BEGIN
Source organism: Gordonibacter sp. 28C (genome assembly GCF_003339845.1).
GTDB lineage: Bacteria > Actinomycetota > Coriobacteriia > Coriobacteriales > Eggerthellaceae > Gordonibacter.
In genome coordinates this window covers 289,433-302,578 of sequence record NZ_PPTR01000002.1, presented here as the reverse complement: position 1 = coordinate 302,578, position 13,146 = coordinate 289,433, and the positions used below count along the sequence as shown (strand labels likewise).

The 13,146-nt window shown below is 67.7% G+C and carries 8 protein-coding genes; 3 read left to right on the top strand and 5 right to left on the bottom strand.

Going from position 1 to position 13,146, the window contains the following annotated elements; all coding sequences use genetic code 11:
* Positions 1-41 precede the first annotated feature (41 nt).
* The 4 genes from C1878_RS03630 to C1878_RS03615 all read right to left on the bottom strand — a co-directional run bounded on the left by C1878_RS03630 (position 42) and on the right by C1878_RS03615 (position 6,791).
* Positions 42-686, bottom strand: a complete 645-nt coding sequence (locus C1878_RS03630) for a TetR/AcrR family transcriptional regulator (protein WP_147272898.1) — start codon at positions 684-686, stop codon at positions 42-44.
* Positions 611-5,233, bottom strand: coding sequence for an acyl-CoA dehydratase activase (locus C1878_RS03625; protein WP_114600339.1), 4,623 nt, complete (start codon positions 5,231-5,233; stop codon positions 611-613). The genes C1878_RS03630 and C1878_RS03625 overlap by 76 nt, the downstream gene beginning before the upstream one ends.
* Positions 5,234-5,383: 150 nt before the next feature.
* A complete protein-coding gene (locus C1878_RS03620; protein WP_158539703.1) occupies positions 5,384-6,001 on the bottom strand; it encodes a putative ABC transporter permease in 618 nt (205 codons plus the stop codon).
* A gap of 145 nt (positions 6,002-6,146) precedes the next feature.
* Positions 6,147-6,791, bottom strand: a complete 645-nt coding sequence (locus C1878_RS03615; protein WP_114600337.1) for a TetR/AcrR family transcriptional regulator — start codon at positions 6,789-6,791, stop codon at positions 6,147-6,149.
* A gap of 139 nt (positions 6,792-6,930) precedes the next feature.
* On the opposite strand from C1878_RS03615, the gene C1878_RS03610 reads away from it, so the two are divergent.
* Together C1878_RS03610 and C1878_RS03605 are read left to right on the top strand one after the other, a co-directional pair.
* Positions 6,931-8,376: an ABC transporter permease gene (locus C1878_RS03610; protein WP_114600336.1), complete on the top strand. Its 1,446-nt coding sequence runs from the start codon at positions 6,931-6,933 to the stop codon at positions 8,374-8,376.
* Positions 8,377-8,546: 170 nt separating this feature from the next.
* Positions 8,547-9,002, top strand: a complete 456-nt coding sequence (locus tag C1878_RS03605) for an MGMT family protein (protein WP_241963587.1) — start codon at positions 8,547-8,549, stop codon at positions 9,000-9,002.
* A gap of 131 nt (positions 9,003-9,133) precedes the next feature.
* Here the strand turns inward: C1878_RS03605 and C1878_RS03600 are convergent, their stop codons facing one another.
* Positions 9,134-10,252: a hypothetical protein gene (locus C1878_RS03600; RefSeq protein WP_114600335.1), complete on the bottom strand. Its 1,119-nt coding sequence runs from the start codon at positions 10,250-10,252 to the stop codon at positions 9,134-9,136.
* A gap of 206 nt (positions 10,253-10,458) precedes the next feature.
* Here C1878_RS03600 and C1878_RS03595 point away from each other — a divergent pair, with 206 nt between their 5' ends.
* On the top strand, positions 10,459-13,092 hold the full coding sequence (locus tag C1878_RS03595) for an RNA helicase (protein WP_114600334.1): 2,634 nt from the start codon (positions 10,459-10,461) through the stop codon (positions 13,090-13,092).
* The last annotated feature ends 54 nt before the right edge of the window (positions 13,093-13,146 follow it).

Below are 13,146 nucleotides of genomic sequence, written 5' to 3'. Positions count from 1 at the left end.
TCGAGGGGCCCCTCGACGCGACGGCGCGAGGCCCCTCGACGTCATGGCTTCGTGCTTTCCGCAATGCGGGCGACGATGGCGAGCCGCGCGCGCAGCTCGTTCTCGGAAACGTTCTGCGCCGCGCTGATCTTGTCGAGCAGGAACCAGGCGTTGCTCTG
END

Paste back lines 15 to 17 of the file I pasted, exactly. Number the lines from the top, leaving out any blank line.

* On the opposite strand from C1878_RS03615, the gene C1878_RS03610 reads away from it, so the two are divergent.
* Together C1878_RS03610 and C1878_RS03605 are read left to right on the top strand one after the other, a co-directional pair.
* Positions 6,931-8,376: an ABC transporter permease gene (locus C1878_RS03610; protein WP_114600336.1), complete on the top strand. Its 1,446-nt coding sequence runs from the start codon at positions 6,931-6,933 to the stop codon at positions 8,374-8,376.